Data & Research

Much wider availability of next-generation sequencing (NGS) panels has made it possible to individualize treatment options for a subset of prostate cancer patients with specific tumor markers or alterations. These developments have created a number of new questions, many of which may be answered though the accumulation of clinical and genomic data in a “real-world” dataset. 

Sequencing of Therapies

With the evolution of multiple novel treatment options in mCRPC, including novel hormonal agents and PARP inhibitors, as well as the emergence of novel therapeutic classes such as PSMA-targeted radioligand therapies, there is increasingly a wealth of options to offer patients. The PROMISE clinical-genomic platform can help to generate initial data on potential positive and negative predictive biomarkers to guide these types of therapeutic questions.

Natural History & Treatment Options for Novel Molecular Subtypes

As treatment for prostate cancer is increasingly individualized and new biological subsets are identified through the increased use of NGS, it is also important to better define the natural history of these patient populations. The molecular characterization of exceptional responders and non-responders to standard of care therapies will help better define molecular predictive biomarkers. The improved understanding of molecularly defined subsets through hypothesis-generating retrospective studies can help improve the design of biomarker-driven clinical trials of prostate cancer.

Impact of Race, Ethnicity & Socioeconomic Status on Treatments & Outcomes

Many studies focusing on characterizing the molecular alterations in prostate cancer have included a very limited number of ethnically diverse subsets of patients. Understanding how race and ethnicity impacts genomic profile and response to therapy is critical to bridging the disparities gap in men with prostate cancer. Real-world data from this platform can fill this gap.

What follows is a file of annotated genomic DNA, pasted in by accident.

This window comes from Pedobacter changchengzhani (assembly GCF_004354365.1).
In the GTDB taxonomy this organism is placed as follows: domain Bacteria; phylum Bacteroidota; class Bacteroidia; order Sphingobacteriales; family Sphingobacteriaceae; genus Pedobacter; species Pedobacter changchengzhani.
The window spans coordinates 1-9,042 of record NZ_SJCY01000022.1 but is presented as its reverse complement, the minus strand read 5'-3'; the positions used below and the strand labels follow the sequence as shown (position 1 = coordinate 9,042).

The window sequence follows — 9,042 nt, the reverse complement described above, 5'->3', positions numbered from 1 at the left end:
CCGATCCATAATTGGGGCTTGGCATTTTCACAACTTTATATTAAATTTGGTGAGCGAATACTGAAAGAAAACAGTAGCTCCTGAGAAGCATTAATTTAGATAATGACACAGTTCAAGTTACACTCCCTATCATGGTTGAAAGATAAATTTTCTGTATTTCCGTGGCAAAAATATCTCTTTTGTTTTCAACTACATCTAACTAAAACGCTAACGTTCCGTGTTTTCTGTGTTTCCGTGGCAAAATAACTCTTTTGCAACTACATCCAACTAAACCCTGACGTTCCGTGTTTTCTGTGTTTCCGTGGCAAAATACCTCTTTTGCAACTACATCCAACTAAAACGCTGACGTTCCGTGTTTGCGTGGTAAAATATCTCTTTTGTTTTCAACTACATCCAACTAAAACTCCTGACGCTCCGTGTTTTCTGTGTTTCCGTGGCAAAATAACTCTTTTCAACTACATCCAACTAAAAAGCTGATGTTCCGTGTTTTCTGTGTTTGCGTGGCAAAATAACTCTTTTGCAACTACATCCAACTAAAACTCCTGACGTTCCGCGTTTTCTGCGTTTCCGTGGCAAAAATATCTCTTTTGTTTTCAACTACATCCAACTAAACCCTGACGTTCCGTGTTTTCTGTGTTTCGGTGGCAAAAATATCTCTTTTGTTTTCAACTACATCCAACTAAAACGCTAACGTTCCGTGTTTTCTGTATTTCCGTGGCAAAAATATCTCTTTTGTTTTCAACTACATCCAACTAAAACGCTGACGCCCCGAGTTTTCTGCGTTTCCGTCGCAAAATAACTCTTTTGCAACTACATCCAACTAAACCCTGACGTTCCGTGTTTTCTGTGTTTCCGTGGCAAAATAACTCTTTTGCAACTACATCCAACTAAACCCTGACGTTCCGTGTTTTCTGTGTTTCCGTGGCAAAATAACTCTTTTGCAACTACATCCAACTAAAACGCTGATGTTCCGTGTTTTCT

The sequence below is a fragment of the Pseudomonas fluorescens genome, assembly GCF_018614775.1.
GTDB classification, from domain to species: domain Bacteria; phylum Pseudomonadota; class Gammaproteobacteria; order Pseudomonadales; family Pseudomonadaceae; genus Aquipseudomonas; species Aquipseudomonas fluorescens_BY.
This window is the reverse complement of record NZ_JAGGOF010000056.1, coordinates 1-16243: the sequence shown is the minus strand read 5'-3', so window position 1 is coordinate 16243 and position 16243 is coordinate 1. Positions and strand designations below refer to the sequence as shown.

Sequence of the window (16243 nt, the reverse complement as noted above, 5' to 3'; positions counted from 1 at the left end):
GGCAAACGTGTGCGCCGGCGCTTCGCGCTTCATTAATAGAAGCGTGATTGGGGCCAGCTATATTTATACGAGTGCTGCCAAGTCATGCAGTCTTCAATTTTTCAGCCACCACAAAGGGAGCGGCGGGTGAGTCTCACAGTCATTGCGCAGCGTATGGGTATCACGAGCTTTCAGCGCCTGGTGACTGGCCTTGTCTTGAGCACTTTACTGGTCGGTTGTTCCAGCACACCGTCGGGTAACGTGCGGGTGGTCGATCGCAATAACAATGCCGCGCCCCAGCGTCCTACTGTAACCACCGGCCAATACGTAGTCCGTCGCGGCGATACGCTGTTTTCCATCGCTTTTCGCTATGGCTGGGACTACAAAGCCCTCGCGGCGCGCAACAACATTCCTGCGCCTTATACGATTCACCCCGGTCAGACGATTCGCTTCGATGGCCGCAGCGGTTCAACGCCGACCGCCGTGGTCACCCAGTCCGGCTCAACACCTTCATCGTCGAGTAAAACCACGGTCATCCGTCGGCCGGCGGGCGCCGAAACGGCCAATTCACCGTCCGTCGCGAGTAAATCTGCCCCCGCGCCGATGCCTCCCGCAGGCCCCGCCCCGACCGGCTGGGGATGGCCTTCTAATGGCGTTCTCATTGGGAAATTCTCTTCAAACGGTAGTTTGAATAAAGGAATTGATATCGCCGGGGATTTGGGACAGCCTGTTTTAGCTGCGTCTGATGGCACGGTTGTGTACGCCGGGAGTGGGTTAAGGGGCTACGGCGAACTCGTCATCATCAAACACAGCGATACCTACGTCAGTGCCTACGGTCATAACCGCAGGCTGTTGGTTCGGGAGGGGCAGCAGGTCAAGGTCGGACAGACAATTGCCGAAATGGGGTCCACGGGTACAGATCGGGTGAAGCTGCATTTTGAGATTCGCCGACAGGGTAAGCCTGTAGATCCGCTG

The inclusion of underrepresented minorities in this dataset is one of the important missions of this consortium. Data from retrospective series can more extensively capture clinical outcomes and other information of more diverse populations, including minority populations underrepresented in clinical trials. The selection for this consortium of diverse clinical sites representing different geographic regions of the United States that serve unique underrepresented patient populations is an important step toward bridging the cancer genomics disparities gap in prostate cancer.

Patient Data

Patient data is captured in a secure RedCap database, with over 1,000 records having been entered as of early 2021. Our goal is to have over 2,500 patient records entered by the end of 2021.

Inclusion Criteria

Inclusion criteria for patients in this dataset consist of having advanced prostate cancer with either mHSPC or castrate-resistant prostate cancer (CRPC). In addition, patients should have undergone prior germline and/or somatic tumor molecular profiling studies including, but not limited to, one or more of the following blood or tissue-based assays:

  • tumor DNA sequencing (e.g., cell-free circulating tumor DNA or tumor tissue sequencing)
  • germline DNA sequencing and transcript profiling studies (e.g., RNA-seq, qRT-PCR)

In total, consecutive patients with available clinical and genomic data at each site will be included to limit selection bias. Clinical and treatment data is collected from the time of initial prostate cancer diagnosis. All data are completely deidentified without any protected health information. Genomic information entered into the database from both solid tissue and liquid biopsy testing and inclusive of both somatic and germline alterations are formatted to standardized criteria and reviewed by the Bio-Informatics Committee.

All data gathered will be retrospective in nature, through review of medical charts/electronic records, with no direct patient contact.

Examples of Clinical & Genomic Data Collected

Clinical and Genomic Data Elements

Abstracts & Publications


  • Novel Genomic Prognostic Model in Enzalutamide Treated Prostate Cancer - National Comprehensive Cancer Network (NCCN), Pfizer Global Medical Grants (Pfizer), and Astellas Pharma Global Development